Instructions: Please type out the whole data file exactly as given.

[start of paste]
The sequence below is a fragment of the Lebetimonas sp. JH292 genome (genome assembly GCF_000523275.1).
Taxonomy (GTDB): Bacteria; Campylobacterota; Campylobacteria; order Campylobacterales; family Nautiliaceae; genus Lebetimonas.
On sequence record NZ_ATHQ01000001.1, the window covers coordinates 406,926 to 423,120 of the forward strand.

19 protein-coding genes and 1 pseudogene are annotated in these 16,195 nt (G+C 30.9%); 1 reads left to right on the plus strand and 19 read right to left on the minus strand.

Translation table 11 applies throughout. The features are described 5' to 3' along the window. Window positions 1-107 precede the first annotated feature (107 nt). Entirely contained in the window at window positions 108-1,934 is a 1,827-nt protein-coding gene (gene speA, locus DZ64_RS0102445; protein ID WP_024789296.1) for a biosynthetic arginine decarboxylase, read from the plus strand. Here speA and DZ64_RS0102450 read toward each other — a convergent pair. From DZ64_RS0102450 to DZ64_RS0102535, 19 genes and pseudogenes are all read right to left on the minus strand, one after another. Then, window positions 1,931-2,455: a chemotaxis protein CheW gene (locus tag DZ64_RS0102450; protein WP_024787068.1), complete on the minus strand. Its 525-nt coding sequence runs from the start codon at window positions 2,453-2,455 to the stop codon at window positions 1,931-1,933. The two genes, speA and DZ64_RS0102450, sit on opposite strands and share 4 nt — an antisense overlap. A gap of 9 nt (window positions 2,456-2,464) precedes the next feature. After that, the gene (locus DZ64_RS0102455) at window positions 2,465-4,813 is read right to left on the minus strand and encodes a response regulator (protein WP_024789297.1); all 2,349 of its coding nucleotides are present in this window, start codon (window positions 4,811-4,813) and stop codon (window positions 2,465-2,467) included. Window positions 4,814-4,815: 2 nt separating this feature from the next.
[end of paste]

The sequence below is a fragment of the Lebetimonas sp. JH292 genome (genome assembly GCF_000523275.1).
Taxonomy (GTDB): Bacteria; Campylobacterota; Campylobacteria; order Campylobacterales; family Nautiliaceae; genus Lebetimonas.
On sequence record NZ_ATHQ01000001.1, the window covers coordinates 406,926 to 423,120 of the forward strand.

19 protein-coding genes and 1 pseudogene are annotated in these 16,195 nt (G+C 30.9%); 1 reads left to right on the plus strand and 19 read right to left on the minus strand.

Translation table 11 applies throughout. The features are described 5' to 3' along the window. Window positions 1-107 precede the first annotated feature (107 nt). Entirely contained in the window at window positions 108-1,934 is a 1,827-nt protein-coding gene (gene speA, locus DZ64_RS0102445; protein ID WP_024789296.1) for a biosynthetic arginine decarboxylase, read from the plus strand. Here speA and DZ64_RS0102450 read toward each other — a convergent pair. From DZ64_RS0102450 to DZ64_RS0102535, 19 genes and pseudogenes are all read right to left on the minus strand, one after another. Then, window positions 1,931-2,455: a chemotaxis protein CheW gene (locus tag DZ64_RS0102450; protein WP_024787068.1), complete on the minus strand. Its 525-nt coding sequence runs from the start codon at window positions 2,453-2,455 to the stop codon at window positions 1,931-1,933. The two genes, speA and DZ64_RS0102450, sit on opposite strands and share 4 nt — an antisense overlap. A gap of 9 nt (window positions 2,456-2,464) precedes the next feature. After that, the gene (locus DZ64_RS0102455) at window positions 2,465-4,813 is read right to left on the minus strand and encodes a response regulator (protein WP_024789297.1); all 2,349 of its coding nucleotides are present in this window, start codon (window positions 4,811-4,813) and stop codon (window positions 2,465-2,467) included. Window positions 4,814-4,815: 2 nt separating this feature from the next.